Many courts still order a one-size-fits-all custody arrangement in which fathers see their children every other weekend, and mothers assume parenting duty the rest of the time.
However, psychological research suggests families fare better with individualized custody plans tailored to fit children's developmental stage and individual circumstances, as well as the particular relationship between children and their parents.
That research shows that children experience cookie-cutter plans as confusing and arbitrary, notes clinical psychologist and divorce expert Joan B. Kelly, PhD. Especially affected are children who have good relationships with their fathers and those so young they "have no cognitive capacity to understand why this abrupt decrease in their contact with the object of their affection occurred," she notes.
Other research she cites in a paper in press at the Journal of the American Academy of Matrimonial Lawyers finds that:
About half of children want more contact with their noncustodial fathers than they have.
Children are rarely asked about living arrangements, but when they are and their input is used, they report high levels of satisfaction with post-divorce living arrangements.
Children whose fathers are more involved with them postdivorce generally do better socially, behaviorally and academically than those whose fathers are less involved.
Children in joint-custody arrangements have better emotional, behavioral and general adjustment than those living only with their mother, according to a 2002 meta-analysis of 33 studies.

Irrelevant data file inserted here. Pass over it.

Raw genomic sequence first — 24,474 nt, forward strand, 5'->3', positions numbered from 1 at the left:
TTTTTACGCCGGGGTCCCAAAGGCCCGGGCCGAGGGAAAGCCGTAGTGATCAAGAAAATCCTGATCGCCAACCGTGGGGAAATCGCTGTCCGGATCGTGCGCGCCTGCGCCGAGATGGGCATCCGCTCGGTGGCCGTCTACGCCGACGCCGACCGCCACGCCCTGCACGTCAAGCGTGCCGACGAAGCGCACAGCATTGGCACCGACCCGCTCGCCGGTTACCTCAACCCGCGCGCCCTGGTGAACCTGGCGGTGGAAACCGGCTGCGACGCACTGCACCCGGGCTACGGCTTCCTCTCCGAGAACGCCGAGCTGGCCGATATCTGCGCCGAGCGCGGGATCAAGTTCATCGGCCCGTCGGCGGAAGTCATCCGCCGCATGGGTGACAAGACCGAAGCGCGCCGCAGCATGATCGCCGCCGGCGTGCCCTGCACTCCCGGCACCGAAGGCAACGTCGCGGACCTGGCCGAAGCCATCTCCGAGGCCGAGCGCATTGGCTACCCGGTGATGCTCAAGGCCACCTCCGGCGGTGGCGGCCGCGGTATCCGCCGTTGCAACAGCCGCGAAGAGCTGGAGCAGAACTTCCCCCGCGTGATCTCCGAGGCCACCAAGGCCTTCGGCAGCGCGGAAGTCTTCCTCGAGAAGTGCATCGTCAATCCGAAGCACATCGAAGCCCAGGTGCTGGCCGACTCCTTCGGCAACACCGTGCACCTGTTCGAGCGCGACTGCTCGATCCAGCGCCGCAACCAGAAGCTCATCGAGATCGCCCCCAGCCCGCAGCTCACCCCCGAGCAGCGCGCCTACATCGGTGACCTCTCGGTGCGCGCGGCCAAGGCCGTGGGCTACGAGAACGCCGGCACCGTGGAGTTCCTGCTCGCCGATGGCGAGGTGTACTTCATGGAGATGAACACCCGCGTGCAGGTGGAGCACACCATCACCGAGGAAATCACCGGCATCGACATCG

University of Virginia psychology professor Robert E. Emery, PhD, co-author with Kelly of a 2003 paper in Family Relations (Vol. 52, No. 4, pages 352-362) on children's postdivorce adjustment, puts some of these findings into concrete and user-friendly terms on his Web site at http://emeryondivorce.com/parenting_plans.php. Using a review of the developmental literature, Emery spells out specific custody schedules for children in six developmental periods from birth to 18 years old. He further separates them into categories for angry, distant and cooperative divorce situations.
Meanwhile, APA has embarked on a number of projects to aid the work of psychologists working in the child-custody area. These include collaborative ventures with a range of children-and-law organizations, including the Family Law Section of the American Bar Association (ABA), says Donna Beavers of APA's General Counsel's Office. APA and the ABA section have joined on a number of projects, including a successful joint conference on children, divorce and custody in 1997. Now, the two groups are establishing an interdisciplinary committee aiming to develop projects to ease child-custody conflict.
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